Corporate Overview

General Dynamics is a market leader in business aviation; combat vehicles, weapons systems and munitions; shipbuilding and marine systems; and mission-critical information systems and technology.

The company was formed in 1952 through the combination of the Electric Boat Company, Consolidated Vultee (CONVAIR) and several others.

The company grew organically and through acquisitions until the early 1990s, when we sold many of our defense-related businesses. Starting in the mid-1990s, we began expanding by acquiring combat vehicle-related businesses, additional shipyards, information-technology product and service companies and Gulfstream Aerospace Corporation.

Since then we have acquired and integrated more than 60 businesses, including six in 2011. Our revenue has grown from $4 billion to approximately $32 billion in that time and our workforce has increased from 29,000 to approximately 95,000 employees today.

Learn more about our capabilities.

Our Organization

The company is organized into four business groups: Aerospace, Combat Systems, Information Systems and Technology and Marine Systems. Each business group is a leader in the markets it serves, as a result of the careful development of a portfolio of relevant, affordable products and services. Each group comprises several business units. To learn more about each business group and its business units, please click through the links below.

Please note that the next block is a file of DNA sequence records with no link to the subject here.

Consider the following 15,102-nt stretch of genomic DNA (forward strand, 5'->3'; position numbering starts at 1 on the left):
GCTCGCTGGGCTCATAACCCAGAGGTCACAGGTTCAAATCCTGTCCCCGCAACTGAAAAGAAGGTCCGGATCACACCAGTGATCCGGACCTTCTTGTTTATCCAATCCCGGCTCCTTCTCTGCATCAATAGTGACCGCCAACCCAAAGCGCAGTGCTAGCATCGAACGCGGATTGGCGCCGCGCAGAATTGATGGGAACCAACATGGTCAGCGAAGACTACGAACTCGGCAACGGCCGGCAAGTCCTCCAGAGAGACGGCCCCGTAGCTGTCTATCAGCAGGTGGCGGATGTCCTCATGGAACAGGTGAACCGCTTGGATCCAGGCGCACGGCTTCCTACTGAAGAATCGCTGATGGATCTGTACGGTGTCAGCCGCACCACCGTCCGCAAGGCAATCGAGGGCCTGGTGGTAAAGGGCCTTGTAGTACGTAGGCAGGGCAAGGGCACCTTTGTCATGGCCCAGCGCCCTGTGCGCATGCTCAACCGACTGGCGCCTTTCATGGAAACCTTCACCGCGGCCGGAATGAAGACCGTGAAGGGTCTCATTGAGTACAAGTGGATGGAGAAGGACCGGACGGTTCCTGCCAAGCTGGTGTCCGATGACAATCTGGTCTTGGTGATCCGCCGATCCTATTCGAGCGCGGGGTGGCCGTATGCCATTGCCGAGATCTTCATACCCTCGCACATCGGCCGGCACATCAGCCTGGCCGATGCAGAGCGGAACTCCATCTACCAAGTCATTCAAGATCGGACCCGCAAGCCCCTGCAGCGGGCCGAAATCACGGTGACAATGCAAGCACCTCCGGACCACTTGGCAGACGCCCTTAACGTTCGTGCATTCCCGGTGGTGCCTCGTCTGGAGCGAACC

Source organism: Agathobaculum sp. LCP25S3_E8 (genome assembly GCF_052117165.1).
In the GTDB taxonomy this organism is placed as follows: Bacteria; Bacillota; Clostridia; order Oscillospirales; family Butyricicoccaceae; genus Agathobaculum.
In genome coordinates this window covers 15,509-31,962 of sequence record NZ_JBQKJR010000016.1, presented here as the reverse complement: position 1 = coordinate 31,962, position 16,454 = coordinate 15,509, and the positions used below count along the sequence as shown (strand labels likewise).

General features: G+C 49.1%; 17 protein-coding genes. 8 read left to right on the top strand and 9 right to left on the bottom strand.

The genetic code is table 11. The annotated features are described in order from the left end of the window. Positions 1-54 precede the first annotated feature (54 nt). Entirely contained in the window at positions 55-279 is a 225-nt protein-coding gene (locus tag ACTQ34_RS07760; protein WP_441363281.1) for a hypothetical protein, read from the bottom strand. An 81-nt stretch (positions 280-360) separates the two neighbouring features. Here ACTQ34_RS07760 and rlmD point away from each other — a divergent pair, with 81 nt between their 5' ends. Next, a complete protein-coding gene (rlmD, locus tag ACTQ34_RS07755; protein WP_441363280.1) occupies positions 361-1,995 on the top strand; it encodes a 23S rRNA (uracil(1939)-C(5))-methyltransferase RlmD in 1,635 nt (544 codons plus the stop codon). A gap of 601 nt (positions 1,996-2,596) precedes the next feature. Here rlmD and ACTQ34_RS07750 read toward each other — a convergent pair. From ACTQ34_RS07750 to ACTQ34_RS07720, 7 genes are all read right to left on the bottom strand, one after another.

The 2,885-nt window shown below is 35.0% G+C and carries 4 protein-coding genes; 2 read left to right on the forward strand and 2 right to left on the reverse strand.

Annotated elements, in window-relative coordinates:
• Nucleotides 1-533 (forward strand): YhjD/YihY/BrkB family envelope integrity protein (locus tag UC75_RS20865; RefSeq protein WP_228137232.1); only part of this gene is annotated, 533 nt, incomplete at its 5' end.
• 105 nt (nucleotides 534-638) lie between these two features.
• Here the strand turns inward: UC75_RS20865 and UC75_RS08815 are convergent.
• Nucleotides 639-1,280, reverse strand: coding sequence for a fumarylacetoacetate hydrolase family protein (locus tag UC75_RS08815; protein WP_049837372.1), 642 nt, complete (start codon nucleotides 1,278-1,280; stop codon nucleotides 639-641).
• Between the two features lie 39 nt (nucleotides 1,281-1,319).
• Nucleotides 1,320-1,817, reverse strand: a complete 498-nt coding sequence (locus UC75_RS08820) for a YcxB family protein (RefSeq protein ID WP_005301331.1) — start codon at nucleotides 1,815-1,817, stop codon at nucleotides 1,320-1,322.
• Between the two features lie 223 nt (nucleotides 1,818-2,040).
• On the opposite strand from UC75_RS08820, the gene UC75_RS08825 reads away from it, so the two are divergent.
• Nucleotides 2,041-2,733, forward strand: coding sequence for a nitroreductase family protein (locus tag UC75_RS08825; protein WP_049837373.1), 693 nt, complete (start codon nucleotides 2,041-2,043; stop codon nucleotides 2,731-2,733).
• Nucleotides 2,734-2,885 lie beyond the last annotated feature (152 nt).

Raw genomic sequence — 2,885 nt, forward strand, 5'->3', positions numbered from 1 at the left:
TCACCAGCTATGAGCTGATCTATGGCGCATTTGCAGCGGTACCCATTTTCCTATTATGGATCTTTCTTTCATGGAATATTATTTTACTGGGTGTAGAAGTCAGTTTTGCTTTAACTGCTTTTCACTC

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Balanced Business Model

The company executes its strategic plans in the framework of a balanced business model that gives the leaders of individual business units great operational flexibility. This enables our business units to stay close to their customers and to be responsive to changing customer needs and opportunities created by advances in technology.

Another result of this model is that General Dynamics' business units are responsible for supporting themselves with the administrative services they need to achieve their goals. Among these are human resources, supply-chain management, marketing and business development.

Our corporate leaders are responsible for setting the overall direction of the business and for the allocation of capital. The corporation's headquarters organization supports the business units and is structured to fulfill our legal, financial and regulatory responsibilities as efficiently as possible.

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